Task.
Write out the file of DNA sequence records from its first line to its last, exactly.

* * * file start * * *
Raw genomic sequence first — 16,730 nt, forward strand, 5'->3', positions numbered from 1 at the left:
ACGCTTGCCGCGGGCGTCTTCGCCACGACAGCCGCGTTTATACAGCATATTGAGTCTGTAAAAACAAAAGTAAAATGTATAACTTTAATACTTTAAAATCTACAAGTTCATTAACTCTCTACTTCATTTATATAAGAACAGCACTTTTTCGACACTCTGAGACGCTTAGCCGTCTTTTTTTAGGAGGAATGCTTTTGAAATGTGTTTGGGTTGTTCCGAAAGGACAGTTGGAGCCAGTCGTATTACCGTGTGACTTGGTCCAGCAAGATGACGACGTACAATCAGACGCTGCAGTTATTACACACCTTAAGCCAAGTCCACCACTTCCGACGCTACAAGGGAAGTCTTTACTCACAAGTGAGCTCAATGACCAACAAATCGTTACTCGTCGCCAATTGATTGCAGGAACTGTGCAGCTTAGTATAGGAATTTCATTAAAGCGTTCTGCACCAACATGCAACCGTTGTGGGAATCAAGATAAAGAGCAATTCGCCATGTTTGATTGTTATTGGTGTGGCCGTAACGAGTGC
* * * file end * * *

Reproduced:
Raw genomic sequence first — 16,730 nt, forward strand, 5'->3', positions numbered from 1 at the left:
ACGCTTGCCGCGGGCGTCTTCGCCACGACAGCCGCGTTTATACAGCATATTGAGTCTGTAAAAACAAAAGTAAAATGTATAACTTTAATACTTTAAAATCTACAAGTTCATTAACTCTCTACTTCATTTATATAAGAACAGCACTTTTTCGACACTCTGAGACGCTTAGCCGTCTTTTTTTAGGAGGAATGCTTTTGAAATGTGTTTGGGTTGTTCCGAAAGGACAGTTGGAGCCAGTCGTATTACCGTGTGACTTGGTCCAGCAAGATGACGACGTACAATCAGACGCTGCAGTTATTACACACCTTAAGCCAAGTCCACCACTTCCGACGCTACAAGGGAAGTCTTTACTCACAAGTGAGCTCAATGACCAACAAATCGTTACTCGTCGCCAATTGATTGCAGGAACTGTGCAGCTTAGTATAGGAATTTCATTAAAGCGTTCTGCACCAACATGCAACCGTTGTGGGAATCAAGATAAAGAGCAATTCGCCATGTTTGATTGTTATTGGTGTGGCCGTAACGAGTGC